Report: Flyers and Ilya Bryzgalov have framework set for new contract; Cap issues ahead again?

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When the Flyers acquired Ilya Bryzgalov from Phoenix in order to get their shot at negotiating a long term deal with the impending unrestricted free agent, it was expected to be an awkward dance. Bryzgalov was coming off a monster season that saw him fade in the playoffs but after a career that’s seen him be a steady workhorse of a goalie, free agency was set to be a good thing for the Russian.

With the Flyers in need of a steady presence in goal, Flyers chairman Ed Snider put the call in to get Bryzgalov and with that kind of backing from up on high, the Flyers desperation to get a deal worked out with Bryzgalov before he hits the open market on July 1 is ever-present. GM Paul Holmgren may have young goalie Sergei Bobrovsky there and willing to go, but considering he split time with Brian Boucher last season, Bryzgalov can help end that problem and the Flyers may have a solution ready to go.

Sportsnet’s Nick Kypreos reports that the Flyers have the framework for a deal squared away with Bryzgalov that would keep him in Philadelphia for a long time at a price that might just drive Flyers fans and amateur capologists insane.

Kypreos went on to say that a deal may not be announced until after July 1. NHL tagging rules mean the Flyers would have to move money off their salary cap before announcing the signing.

While the two sides have not publicly discussed financial details, Bryzgalov was reportedly looking for a deal in the seven-year, $50-million range.

If you find Kypreos to be not-so trustworthy with such news items, CBC’s Elliotte Friedman backed up Kypreos on the target number for the cap hit being around or just above $7 million a year. At that price and that cap hit ($7.14 million), Bryzgalov would be the highest paid goalie in the NHL. He’d be higher than the current leader Henrik Lundqvist by nearly $400,000 based on cap hit. While that amount is staggering, what that would do to the Flyers salary cap situation is staggering.

According to CapGeek, the Flyers are currently committed to over $58 million next season against the cap. Adding Bryzgalov at $7.14 million per season would put the Flyers over the rumored new salary cap of $64 million and force the Flyers to make roster moves they may not be comfortable with.

Philadelphia has an impending free agent in Ville Leino as well as monster contracts already signed to big time players like Jeff Carter, Daniel Briere, and Mike Richards. The trade rumors about Carter are likely to persist given his deal is fat enough to help clear the space needed to give the Flyers the room they need to make signing Bryzgalov to that kind of money more palatable. Of course, if the Flyers want to have any sort of depth, they’ll need to more even more salary to make it work. Dumping Michael Leighton or Bobrovsky in the AHL helps that out as well as the potential of moving defenseman Matt Carle elsewhere.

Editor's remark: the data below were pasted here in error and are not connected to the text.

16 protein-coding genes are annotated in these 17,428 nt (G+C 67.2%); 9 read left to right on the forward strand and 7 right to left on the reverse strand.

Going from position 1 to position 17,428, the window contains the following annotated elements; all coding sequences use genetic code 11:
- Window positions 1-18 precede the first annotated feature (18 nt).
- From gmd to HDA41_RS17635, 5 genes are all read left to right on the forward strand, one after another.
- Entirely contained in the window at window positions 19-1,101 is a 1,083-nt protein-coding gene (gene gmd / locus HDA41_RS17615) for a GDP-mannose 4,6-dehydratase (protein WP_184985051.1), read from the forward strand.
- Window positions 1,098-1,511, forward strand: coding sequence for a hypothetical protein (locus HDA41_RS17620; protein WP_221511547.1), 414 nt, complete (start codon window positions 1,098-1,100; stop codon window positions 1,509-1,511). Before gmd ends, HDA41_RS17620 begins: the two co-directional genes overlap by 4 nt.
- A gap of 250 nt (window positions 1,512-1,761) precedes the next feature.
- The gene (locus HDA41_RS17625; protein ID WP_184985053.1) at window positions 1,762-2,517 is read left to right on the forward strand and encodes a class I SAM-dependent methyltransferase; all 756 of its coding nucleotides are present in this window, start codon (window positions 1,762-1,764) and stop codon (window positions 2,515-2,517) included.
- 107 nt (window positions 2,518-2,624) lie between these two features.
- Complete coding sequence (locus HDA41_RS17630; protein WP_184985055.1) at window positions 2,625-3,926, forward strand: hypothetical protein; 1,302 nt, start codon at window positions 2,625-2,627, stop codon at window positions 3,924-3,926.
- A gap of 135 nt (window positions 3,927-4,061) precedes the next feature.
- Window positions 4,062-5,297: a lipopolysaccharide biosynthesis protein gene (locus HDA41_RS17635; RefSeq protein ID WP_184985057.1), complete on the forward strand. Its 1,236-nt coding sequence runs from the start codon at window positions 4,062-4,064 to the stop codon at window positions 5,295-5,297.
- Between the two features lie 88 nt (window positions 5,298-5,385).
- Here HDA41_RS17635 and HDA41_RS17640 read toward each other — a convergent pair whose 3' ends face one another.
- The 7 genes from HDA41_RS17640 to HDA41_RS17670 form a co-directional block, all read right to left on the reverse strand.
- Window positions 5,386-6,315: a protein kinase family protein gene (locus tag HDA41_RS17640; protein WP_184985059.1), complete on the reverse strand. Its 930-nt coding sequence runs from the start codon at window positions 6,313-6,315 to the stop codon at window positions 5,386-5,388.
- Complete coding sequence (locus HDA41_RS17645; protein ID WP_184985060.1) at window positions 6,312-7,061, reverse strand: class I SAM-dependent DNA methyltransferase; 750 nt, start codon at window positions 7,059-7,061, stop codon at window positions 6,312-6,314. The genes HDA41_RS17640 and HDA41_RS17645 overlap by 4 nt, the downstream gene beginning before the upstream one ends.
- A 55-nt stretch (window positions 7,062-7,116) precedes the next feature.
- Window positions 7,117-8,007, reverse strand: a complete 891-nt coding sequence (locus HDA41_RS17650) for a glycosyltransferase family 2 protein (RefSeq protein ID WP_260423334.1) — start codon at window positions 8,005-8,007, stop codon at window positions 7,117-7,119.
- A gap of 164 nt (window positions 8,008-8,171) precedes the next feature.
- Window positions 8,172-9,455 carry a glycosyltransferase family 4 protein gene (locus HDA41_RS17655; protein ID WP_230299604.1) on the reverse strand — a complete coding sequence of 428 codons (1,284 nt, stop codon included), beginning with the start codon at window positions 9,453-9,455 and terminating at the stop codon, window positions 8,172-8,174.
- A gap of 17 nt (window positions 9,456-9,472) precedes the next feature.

Suffice to say, Philadelphia’s summer is going to be interesting no matter what and during the draft they may prove to be a team worth watching not for who they pick but for who they might move. In 2009, the Flyers jumped big and traded for Chris Pronger at the NHL Draft in Montreal. This time around, if they did make a move it won’t be an addition. It’s always interesting in Philadelphia.

Panthers boost playoff hopes, end Penguins’ streak

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Be sure to visit NBCOlympics.com and NBC Olympic Talk for full hockey coverage from PyeongChang.

For quite some time, it seemed like the Metropolitan Division would send five teams to the playoffs while the top-heavy Atlantic would only generate three.

The Metro still dominates the wild-card picture, but with all apologies to the scrappy Red Wings, the Florida Panthers stand as the one Atlantic team with a shot at crashing the party. For all of the front office upheaval, the past few nights provide evidence that they could do some damage if they walk in that door.